April 15, 2014 (Lansing) – Michigan’s big move up in a national ranking for
economic competitiveness is a good reason to celebrate even on Tax Day, said
the National Federation of Independent
Business (NFIB) today.
“Michigan is steadily
moving up the ladder and it’s due mainly to the strong pro-growth consensus in
Lansing,” said NFIB Assistant State
Director Amanda Fisher. “Michigan is
definitely turning heads and ultimately that’s a good thing for our economy.”
The American Legislative
Exchange Council (ALEC) today released its 2014 Rich States-Poor States
Economic Competitive Index, which ranks states based on number of factors,
including tax rates, labor laws and regulations. This year Michigan moved up in the ranking from 20th to 12th
mainly on the strength of the Right to Work law enacted last year.
“Right to Work was a
dramatic accomplishment for Michigan and it resulted in a dramatic move upward
in the ranking,” said Fisher. “It made
Michigan immediately more attractive as a place to grow or locate new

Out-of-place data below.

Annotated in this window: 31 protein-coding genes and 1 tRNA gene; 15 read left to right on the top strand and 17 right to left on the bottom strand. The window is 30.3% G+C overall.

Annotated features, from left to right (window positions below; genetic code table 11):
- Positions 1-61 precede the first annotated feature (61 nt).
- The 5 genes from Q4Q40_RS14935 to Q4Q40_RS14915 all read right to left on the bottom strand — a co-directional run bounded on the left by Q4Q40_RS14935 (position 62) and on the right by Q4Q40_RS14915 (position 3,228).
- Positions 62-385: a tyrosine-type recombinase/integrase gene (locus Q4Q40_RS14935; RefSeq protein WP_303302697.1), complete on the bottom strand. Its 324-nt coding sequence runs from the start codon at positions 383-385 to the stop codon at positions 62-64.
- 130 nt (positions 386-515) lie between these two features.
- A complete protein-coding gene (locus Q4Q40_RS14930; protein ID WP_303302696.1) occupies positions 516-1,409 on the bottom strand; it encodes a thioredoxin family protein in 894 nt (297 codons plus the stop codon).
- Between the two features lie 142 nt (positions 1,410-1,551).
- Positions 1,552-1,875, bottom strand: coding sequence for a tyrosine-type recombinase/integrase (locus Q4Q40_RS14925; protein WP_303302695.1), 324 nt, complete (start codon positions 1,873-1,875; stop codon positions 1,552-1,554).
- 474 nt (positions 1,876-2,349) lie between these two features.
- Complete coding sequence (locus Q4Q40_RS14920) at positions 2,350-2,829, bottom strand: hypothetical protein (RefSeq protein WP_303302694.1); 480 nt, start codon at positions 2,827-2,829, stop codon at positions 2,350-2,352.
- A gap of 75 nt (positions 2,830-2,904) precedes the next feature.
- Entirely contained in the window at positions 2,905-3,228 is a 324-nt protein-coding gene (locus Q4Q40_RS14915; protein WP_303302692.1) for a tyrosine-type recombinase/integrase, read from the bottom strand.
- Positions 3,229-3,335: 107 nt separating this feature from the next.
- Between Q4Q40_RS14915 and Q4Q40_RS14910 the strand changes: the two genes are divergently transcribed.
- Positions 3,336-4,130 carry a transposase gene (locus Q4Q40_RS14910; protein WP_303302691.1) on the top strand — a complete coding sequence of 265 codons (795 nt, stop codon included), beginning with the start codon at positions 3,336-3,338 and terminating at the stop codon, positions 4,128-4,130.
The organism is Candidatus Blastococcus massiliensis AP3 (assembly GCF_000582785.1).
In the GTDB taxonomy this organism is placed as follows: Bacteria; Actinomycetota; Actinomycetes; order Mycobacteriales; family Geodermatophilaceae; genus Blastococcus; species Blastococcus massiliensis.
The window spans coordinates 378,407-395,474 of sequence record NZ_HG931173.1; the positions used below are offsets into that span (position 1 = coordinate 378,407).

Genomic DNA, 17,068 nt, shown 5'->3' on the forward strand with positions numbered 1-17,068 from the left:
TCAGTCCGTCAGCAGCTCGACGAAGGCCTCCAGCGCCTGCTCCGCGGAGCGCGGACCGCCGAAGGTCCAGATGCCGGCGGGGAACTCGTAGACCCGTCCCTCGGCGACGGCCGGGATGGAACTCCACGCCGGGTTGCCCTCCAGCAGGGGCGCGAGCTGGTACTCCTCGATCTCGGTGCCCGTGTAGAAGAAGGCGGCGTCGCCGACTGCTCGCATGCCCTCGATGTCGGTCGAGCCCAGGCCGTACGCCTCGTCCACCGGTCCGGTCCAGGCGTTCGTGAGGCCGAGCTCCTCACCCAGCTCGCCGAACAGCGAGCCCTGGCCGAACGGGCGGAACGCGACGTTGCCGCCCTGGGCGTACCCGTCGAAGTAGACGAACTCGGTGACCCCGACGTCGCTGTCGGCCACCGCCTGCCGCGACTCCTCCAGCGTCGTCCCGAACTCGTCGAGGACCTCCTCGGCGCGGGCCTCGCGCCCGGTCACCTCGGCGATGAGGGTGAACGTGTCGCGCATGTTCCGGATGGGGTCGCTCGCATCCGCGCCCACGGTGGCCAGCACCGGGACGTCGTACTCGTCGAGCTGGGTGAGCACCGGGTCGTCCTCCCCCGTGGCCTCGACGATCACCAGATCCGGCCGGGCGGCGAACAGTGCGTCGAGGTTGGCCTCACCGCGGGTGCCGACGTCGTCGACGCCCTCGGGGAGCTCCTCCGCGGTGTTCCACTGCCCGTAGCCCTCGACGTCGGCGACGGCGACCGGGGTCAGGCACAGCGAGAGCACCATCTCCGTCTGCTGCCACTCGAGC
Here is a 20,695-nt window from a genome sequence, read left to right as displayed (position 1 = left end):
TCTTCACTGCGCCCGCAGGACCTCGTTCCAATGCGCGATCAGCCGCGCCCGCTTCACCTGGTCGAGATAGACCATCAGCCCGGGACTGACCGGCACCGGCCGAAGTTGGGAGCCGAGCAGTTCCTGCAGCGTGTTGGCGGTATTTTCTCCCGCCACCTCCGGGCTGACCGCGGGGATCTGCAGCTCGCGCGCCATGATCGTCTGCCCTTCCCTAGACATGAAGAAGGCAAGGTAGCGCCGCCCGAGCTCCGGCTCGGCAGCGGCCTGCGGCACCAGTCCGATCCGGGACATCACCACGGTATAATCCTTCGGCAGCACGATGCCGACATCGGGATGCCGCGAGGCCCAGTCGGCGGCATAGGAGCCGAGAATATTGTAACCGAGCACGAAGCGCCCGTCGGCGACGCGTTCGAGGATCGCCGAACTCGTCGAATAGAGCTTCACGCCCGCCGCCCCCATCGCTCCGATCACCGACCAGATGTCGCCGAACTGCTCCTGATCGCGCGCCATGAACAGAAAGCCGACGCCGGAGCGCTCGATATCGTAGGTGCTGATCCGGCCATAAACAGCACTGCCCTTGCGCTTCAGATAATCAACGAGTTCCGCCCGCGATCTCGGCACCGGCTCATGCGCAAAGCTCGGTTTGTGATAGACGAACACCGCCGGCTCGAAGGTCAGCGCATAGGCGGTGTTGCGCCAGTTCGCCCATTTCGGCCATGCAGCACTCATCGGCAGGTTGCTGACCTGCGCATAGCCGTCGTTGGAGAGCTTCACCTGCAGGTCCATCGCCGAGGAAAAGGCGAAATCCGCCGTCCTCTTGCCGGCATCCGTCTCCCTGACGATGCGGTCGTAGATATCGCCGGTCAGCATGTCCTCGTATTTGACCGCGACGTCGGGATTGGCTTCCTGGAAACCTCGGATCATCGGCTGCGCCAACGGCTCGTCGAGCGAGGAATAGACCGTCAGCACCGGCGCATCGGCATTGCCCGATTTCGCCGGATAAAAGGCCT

businesses and in a 21st Century Economy that’s critical.”
Before passage of the
Right to Work Law, all employees in Michigan whose workplace was unionized were
required to join the union and pay dues.
Moreover, every business in Michigan whose workers were unionized was
required to act essentially as the dues collector for the union.
“Most of the job growth
and business investment in recent years has been in Right to Work states and
Michigan was falling behind,” said Fisher.
“Small business owners saw this as an economic imperative.”
Right to Work isn’t the
only improvement to the state’s business climate, said Fisher.
“We’ve been changing the
dynamic in Michigan pretty steadily for the past several years,” she said. “The Governor’s tax reforms have been very
important along with the changes that we’ve made to the unemployment insurance
system. The state’s improved fiscal
health is a confidence booster as well because it signals economic stability,
which is necessary for new investment and job creation.”
“Governor Snyder and
legislative leaders deserve a lot of credit for having passed the law despite
very hostile opposition and it’s had a very dramatic effect on our reputation
as a place to do business.”
For more information about
NFIB, please visit www.nfib.com.